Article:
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Nick Cunningham

Nick Cunningham

Nick Cunningham is a freelance writer on oil and gas, renewable energy, climate change, energy policy and geopolitics. He is based in Pittsburgh, PA.

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World Class Oil Discovery Puts Mexico Back In The Race


The UK-based Premier Oil, along with its partners Talos Energy and the Mexico City-based Sierra Oil & Gas, announced a potentially huge new oil discovery off the Mexican coast last Wednesday. Premier said the Zama-1 well is a “world class discovery.”

Premier said the initial results suggest the well holds in excess of 1 billion barrels, although the field could extend into a neighboring block. The well contains light oil and some associated natural gas.

“We have encountered a very substantial oil bearing interval which indicates over 1 billion barrels of oil in place, a commercial standalone development which adds materially to Premier’s portfolio of assets worldwide. It is particularly pleasing that our strategy of focusing our exploration portfolio on high impact opportunities in proven but under-drilled basins has led to this world class discovery with our first well in Mexico,” Premier’s CEO Tony Durrant said in a statement.

For Premier, the discovery couldn’t have come at a better time. The company also slashed its spending plans for 2017 amid rising debt levels. Premier has spent the past year, according to the FT, “wrangling with lenders and bondholders” in an effort to stretch out its increasingly painful debt payments. Its new refinancing package will extend maturing debts through 2021, loosening the noose around the company’s neck.

The discovery might reverse the company’s fortunes; its stock price shot up by 30 percent in the days following the announcement. Wood Mackenzie says the Zama-1 well is the 15th largest shallow water oil discovery in the past two decades.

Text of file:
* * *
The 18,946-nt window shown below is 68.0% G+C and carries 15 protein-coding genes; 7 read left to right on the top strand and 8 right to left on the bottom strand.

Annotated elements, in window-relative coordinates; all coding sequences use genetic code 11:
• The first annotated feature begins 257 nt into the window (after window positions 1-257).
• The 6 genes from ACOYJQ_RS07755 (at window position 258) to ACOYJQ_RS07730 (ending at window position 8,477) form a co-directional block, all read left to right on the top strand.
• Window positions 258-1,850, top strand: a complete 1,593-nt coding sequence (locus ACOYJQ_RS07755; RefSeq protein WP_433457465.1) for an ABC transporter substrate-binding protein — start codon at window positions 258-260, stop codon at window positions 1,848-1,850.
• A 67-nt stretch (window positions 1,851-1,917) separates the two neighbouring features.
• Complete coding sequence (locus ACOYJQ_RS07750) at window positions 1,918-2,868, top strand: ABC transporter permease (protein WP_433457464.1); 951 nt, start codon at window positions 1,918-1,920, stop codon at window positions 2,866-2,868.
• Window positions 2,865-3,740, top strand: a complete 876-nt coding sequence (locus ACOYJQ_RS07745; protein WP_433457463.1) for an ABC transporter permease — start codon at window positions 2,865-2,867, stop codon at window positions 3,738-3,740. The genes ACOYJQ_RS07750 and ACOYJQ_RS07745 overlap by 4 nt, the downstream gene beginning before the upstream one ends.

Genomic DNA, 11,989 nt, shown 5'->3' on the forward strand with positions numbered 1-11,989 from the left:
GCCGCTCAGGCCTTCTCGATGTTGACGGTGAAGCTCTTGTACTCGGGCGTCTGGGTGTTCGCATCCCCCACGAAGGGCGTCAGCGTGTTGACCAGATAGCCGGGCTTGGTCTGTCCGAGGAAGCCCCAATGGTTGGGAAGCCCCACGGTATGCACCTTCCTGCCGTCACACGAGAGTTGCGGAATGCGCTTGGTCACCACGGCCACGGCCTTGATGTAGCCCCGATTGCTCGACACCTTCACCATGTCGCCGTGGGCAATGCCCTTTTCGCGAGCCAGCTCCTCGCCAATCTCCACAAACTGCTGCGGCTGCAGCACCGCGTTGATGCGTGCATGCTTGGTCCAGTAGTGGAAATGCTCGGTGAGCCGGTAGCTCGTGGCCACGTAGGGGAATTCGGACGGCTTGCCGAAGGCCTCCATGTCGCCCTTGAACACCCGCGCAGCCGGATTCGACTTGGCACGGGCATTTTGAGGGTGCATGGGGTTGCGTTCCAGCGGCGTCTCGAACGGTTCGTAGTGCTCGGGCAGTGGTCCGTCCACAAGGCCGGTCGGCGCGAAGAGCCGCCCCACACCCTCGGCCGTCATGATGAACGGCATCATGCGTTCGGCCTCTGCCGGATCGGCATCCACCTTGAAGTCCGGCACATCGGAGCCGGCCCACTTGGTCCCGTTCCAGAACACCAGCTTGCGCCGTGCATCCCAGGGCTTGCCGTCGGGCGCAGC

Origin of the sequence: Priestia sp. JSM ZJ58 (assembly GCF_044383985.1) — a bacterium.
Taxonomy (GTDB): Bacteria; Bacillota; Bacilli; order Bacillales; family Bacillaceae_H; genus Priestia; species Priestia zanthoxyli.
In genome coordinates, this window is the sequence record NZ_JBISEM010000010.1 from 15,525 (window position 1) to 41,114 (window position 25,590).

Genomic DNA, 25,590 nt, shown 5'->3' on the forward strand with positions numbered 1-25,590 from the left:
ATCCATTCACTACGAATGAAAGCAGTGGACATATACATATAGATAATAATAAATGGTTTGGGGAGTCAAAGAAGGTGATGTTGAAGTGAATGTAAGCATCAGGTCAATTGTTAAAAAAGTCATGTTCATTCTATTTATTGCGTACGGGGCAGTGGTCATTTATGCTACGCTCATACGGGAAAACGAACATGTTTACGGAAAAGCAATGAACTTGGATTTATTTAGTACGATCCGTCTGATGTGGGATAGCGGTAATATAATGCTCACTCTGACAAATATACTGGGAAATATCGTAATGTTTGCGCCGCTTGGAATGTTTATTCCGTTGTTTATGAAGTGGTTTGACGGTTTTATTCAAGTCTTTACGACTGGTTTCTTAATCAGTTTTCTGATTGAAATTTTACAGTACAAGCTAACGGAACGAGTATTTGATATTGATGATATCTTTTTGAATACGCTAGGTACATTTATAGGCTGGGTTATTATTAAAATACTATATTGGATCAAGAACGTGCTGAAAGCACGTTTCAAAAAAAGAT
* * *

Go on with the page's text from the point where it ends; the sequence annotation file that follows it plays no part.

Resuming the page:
But the discovery has even larger ramifications for Mexico as a whole. Mexico has struggled with declining oil production for years, and the historic energy reforms passed in 2013 were aimed at halting that decline. The liberalization of Mexico’s energy sector ended seven decades of state-owned monopoly, opening up Mexico’s offshore to international investment. Related: IEA: Market Shows Waning Confidence In Oil Rebalancing

The auctions started off slowly, with only mild interest. But things have picked up more recently. In December 2016, Mexico pulled off a successful auction of deepwater blocks, attracting the oil majors with some appetizing prospects.

After that auction, Italian oil giant Eni drilled a successful exploration well in Mexico’s shallow water, discovering much more oil than was anticipated. The tract was previously explored by Mexico’s state-owned Pemex, so while there was generally thought to be oil in place, Eni announced in March 2017 that it thinks the area holds much more oil than anyone thought.

That was the first inclination that not only did Mexico’s deepwater offer a lot of potential, but perhaps its shallow water did as well.

Success tends to breed success. The good results from the December auction, followed up by Eni’s discovery, created much more hype around a June auction for shallow water tracts than otherwise would have been the case. The June auction exceeded expectations, with 10 of 15 blocks awarded. Several large international oil companies, including Shell, Eni, Total and Russia’s Lukoil were awarded drilling rights.

The latest discovery from Premier will add further momentum to Mexico’s energy reform efforts. It now appears that Mexico is a top global destination for oil exploration, and the rush is on. Related: The Technical Failure That Could Clear The Oil Glut In A Matter Of Weeks

Politically, the energy reform is still complicated and highly controversial. The Mexican government promised that ended state monopoly would translate to benefits for the populace, but there are few tangible gains for the Mexican people at this point. “To people who know the industry, it’s very good news that there is more oil than we expected,” Jorge Piñon, a former oil executive and currently a professor at the University of Texas, Austin, told the WSJ. “But from the point of view of the guy on the street, as far as he’s concerned, the reform hasn’t given him any benefits so far.”

But the discovery could bolster the government’s case. President Enrique Pena Nieto hinged his legacy on the energy reform, and at this point he is very unpopular. One of the frontrunners for next year’s presidential election, the leftist Andrés Manuel López Obrador, has threatened to roll back the energy liberalization.

Each new discovery, however, will make Mexico’s energy reform much more difficult to undo. Premier Oil’s discovery is “the most important achievement so far of Mexico’s energy reform,” Pablo Medina, an analyst with Wood Mackenzie, told the WSJ.

By Nick Cunningham of Oilprice.com

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